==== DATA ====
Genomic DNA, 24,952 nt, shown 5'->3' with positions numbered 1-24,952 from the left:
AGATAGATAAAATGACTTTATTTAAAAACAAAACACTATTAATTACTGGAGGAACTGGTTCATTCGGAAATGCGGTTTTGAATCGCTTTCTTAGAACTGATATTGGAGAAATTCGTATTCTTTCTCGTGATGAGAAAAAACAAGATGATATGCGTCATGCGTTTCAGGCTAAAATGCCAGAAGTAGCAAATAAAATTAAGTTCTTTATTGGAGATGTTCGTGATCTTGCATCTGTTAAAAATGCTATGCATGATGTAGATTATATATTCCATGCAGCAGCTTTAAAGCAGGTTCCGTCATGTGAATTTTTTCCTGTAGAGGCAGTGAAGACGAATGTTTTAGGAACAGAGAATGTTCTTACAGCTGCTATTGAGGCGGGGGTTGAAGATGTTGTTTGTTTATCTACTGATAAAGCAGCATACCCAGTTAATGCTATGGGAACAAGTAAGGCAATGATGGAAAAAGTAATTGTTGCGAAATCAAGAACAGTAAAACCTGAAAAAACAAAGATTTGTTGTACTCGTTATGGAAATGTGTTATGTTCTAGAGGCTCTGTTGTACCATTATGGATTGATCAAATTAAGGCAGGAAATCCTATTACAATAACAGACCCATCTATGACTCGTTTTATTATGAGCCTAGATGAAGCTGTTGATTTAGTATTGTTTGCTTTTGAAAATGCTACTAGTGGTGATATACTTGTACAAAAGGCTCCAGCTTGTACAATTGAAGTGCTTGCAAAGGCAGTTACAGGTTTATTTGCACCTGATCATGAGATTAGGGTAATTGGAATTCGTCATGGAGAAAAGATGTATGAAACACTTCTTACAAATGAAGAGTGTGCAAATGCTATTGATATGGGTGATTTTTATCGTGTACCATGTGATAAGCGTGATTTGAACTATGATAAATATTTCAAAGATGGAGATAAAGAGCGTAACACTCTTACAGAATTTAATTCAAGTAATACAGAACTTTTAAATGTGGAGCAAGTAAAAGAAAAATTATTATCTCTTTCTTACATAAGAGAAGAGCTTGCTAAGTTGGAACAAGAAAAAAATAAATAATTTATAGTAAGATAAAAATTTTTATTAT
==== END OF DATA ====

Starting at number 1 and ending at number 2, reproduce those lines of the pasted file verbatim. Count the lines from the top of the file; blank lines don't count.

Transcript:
Genomic DNA, 24,952 nt, shown 5'->3' with positions numbered 1-24,952 from the left:
AGATAGATAAAATGACTTTATTTAAAAACAAAACACTATTAATTACTGGAGGAACTGGTTCATTCGGAAATGCGGTTTTGAATCGCTTTCTTAGAACTGATATTGGAGAAATTCGTATTCTTTCTCGTGATGAGAAAAAACAAGATGATATGCGTCATGCGTTTCAGGCTAAAATGCCAGAAGTAGCAAATAAAATTAAGTTCTTTATTGGAGATGTTCGTGATCTTGCATCTGTTAAAAATGCTATGCATGATGTAGATTATATATTCCATGCAGCAGCTTTAAAGCAGGTTCCGTCATGTGAATTTTTTCCTGTAGAGGCAGTGAAGACGAATGTTTTAGGAACAGAGAATGTTCTTACAGCTGCTATTGAGGCGGGGGTTGAAGATGTTGTTTGTTTATCTACTGATAAAGCAGCATACCCAGTTAATGCTATGGGAACAAGTAAGGCAATGATGGAAAAAGTAATTGTTGCGAAATCAAGAACAGTAAAACCTGAAAAAACAAAGATTTGTTGTACTCGTTATGGAAATGTGTTATGTTCTAGAGGCTCTGTTGTACCATTATGGATTGATCAAATTAAGGCAGGAAATCCTATTACAATAACAGACCCATCTATGACTCGTTTTATTATGAGCCTAGATGAAGCTGTTGATTTAGTATTGTTTGCTTTTGAAAATGCTACTAGTGGTGATATACTTGTACAAAAGGCTCCAGCTTGTACAATTGAAGTGCTTGCAAAGGCAGTTACAGGTTTATTTGCACCTGATCATGAGATTAGGGTAATTGGAATTCGTCATGGAGAAAAGATGTATGAAACACTTCTTACAAATGAAGAGTGTGCAAATGCTATTGATATGGGTGATTTTTATCGTGTACCATGTGATAAGCGTGATTTGAACTATGATAAATATTTCAAAGATGGAGATAAAGAGCGTAACACTCTTACAGAATTTAATTCAAGTAATACAGAACTTTTAAATGTGGAGCAAGTAAAAGAAAAATTATTATCTCTTTCTTACATAAGAGAAGAGCTTGCTAAGTTGGAACAAGAAAAAAATAAATAATTTATAGTAAGATAAAAATTTTTATTAT